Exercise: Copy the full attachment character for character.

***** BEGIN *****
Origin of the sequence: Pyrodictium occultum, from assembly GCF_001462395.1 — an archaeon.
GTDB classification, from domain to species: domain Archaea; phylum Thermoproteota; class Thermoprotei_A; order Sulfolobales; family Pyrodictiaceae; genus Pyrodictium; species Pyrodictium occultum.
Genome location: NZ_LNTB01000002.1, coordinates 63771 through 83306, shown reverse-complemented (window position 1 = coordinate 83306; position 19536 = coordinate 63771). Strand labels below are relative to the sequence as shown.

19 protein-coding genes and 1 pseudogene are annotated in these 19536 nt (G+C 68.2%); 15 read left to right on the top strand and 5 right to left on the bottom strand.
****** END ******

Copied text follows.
Origin of the sequence: Pyrodictium occultum, from assembly GCF_001462395.1 — an archaeon.
GTDB classification, from domain to species: domain Archaea; phylum Thermoproteota; class Thermoprotei_A; order Sulfolobales; family Pyrodictiaceae; genus Pyrodictium; species Pyrodictium occultum.
Genome location: NZ_LNTB01000002.1, coordinates 63771 through 83306, shown reverse-complemented (window position 1 = coordinate 83306; position 19536 = coordinate 63771). Strand labels below are relative to the sequence as shown.

19 protein-coding genes and 1 pseudogene are annotated in these 19536 nt (G+C 68.2%); 15 read left to right on the top strand and 5 right to left on the bottom strand.